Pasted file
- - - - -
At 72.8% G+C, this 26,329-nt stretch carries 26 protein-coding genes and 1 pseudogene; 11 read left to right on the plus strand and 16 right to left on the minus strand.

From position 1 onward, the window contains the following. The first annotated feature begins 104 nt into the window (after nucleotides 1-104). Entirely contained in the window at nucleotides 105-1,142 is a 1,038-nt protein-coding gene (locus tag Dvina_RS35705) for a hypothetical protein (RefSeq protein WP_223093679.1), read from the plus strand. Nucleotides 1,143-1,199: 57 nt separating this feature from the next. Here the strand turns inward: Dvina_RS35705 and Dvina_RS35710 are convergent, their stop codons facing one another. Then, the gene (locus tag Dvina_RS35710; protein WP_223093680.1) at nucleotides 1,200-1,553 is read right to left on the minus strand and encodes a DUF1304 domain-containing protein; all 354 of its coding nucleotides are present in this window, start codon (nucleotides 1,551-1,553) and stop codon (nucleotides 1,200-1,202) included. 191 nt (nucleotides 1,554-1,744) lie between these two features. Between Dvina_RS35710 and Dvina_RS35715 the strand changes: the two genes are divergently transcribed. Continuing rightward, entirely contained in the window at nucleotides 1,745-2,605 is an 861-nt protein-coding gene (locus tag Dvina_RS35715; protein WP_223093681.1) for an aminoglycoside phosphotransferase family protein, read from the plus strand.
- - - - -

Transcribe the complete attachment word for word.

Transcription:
At 72.8% G+C, this 26,329-nt stretch carries 26 protein-coding genes and 1 pseudogene; 11 read left to right on the plus strand and 16 right to left on the minus strand.

From position 1 onward, the window contains the following. The first annotated feature begins 104 nt into the window (after nucleotides 1-104). Entirely contained in the window at nucleotides 105-1,142 is a 1,038-nt protein-coding gene (locus tag Dvina_RS35705) for a hypothetical protein (RefSeq protein WP_223093679.1), read from the plus strand. Nucleotides 1,143-1,199: 57 nt separating this feature from the next. Here the strand turns inward: Dvina_RS35705 and Dvina_RS35710 are convergent, their stop codons facing one another. Then, the gene (locus tag Dvina_RS35710; protein WP_223093680.1) at nucleotides 1,200-1,553 is read right to left on the minus strand and encodes a DUF1304 domain-containing protein; all 354 of its coding nucleotides are present in this window, start codon (nucleotides 1,551-1,553) and stop codon (nucleotides 1,200-1,202) included. 191 nt (nucleotides 1,554-1,744) lie between these two features. Between Dvina_RS35710 and Dvina_RS35715 the strand changes: the two genes are divergently transcribed. Continuing rightward, entirely contained in the window at nucleotides 1,745-2,605 is an 861-nt protein-coding gene (locus tag Dvina_RS35715; protein WP_223093681.1) for an aminoglycoside phosphotransferase family protein, read from the plus strand.